A peer-reviewed paper documenting the first known case of a newborn having inherited SARS-CoV-2 antibodies from a Covid-19 vaccinated mother has been accepted in the journal BMC Paediatrics and will be online within the next few days, said coauthor Dr Paul Gilbert, paediatrician, Boca VIPaediatrics, Boca Raton, Florida. The mother received a single dose of Moderna’s mRNA-1273 three weeks before delivery.

Although the non-peer-reviewed version of the manuscript was posted on medRXiv on 5 February, the paper gathered significant media attention this week. Although Covid-19 vaccine authorisations around the world do not exclude pregnant women, official advice in this subgroup lacks clarity.

The BMC Paediatrics paper will have the same detail as the one posted on medRXiv, added coauthor Dr Chad Rudnick, also a paediatrician at Boca VIPaediatrics. The mother received her first dose at the end of December 2020, and was full term three weeks later, he noted. She received her second dose postpartum, he added. Two-dose mRNA-1273 is administered 28 days apart. mRNA-1273 garnered FDA Emergency Use Authorisation (EUA) on 18 December 2020.

According to the medRXiv manuscript, cord blood antibodies were detected for the SARS-CoV-2 spike protein at a level of 1.31 U/mL. The mother, at the gestational age of 36 weeks and three days, received mRNA-1273 as provided for Covid-19-naïve frontline healthcare workers.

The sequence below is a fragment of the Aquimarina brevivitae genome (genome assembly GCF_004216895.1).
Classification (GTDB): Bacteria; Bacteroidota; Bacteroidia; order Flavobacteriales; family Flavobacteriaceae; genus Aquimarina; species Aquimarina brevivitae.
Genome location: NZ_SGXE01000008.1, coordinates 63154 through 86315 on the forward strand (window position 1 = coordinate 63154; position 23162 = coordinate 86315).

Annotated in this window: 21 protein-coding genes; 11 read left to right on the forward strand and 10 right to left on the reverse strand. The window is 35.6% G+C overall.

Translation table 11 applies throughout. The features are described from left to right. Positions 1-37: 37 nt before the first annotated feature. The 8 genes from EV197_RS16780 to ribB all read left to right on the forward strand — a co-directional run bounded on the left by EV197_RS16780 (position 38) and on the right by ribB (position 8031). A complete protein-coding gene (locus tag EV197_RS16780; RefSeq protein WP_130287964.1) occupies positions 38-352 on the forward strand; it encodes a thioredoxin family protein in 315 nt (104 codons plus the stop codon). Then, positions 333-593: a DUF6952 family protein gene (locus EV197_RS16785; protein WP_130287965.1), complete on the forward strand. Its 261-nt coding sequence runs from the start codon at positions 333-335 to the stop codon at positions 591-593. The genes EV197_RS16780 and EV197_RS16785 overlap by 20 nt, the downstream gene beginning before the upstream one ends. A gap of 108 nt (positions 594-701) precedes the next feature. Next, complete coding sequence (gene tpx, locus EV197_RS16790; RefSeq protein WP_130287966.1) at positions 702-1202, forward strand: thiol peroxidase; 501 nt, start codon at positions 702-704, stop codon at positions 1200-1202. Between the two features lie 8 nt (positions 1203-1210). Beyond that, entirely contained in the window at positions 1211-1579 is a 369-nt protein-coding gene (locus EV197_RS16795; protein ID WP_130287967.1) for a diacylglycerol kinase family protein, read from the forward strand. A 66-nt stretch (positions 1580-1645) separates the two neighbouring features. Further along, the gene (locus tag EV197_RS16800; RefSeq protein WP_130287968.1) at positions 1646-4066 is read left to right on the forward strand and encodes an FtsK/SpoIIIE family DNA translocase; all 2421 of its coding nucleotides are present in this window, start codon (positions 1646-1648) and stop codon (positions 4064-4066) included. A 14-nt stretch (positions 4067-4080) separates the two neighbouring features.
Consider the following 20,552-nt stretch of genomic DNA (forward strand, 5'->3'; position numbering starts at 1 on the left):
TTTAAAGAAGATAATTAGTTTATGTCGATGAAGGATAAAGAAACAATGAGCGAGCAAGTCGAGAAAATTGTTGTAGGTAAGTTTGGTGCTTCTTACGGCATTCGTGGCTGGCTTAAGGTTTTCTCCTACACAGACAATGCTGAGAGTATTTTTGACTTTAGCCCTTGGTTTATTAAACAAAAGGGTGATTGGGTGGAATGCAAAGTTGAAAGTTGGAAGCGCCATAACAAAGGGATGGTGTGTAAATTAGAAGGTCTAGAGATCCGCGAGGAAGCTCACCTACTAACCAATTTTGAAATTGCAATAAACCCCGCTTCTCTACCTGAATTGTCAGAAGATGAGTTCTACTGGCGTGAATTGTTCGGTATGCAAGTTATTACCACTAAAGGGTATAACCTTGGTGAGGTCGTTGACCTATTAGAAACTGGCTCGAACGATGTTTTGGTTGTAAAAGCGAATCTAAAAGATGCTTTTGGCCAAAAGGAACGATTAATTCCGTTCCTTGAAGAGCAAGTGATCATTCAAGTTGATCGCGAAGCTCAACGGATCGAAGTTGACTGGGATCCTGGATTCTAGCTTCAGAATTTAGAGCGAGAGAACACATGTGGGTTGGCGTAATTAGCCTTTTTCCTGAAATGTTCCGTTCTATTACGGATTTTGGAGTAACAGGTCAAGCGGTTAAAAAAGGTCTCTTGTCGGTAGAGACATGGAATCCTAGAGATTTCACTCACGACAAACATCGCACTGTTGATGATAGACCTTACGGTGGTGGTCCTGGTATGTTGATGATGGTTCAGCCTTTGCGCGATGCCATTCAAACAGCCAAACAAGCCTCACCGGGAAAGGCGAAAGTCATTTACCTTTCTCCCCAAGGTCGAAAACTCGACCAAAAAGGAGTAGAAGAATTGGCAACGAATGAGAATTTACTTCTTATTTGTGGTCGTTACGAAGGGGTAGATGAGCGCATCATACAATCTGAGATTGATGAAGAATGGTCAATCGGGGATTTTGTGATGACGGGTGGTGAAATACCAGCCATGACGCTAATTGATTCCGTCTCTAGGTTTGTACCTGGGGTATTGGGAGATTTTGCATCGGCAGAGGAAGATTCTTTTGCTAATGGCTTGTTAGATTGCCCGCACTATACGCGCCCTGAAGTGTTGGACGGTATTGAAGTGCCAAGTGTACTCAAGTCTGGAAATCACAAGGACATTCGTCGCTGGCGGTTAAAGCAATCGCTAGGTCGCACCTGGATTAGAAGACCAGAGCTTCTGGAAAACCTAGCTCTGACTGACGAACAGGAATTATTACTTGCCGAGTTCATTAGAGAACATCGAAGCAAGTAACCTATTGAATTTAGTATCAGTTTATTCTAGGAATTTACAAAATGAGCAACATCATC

Moderna has yet to announce it will stage an mRNA-1273 clinical trial recruiting pregnant women, which is in contrast to Pfizer/BioNTech’s Comirnaty (BNT162b2) and Johnson & Johnson’s JNJ-78436735, which do have such trials. The 4,000-participant Phase II/III Comirnaty trial recruited its first participant on 16 February. Meanwhile, the Phase II HORIZON 1 trial investigating JNJ-78436735 in 400 volunteers has yet to start enrolment.

Reynald Castaneda is Associate Editor for Clinical Trials Arena parent company GlobalData’s investigative journalism team. A version of this article originally appeared on the Insights module of GlobalData’s Pharmaceutical Intelligence Center. To access more articles like this, visit GlobalData.

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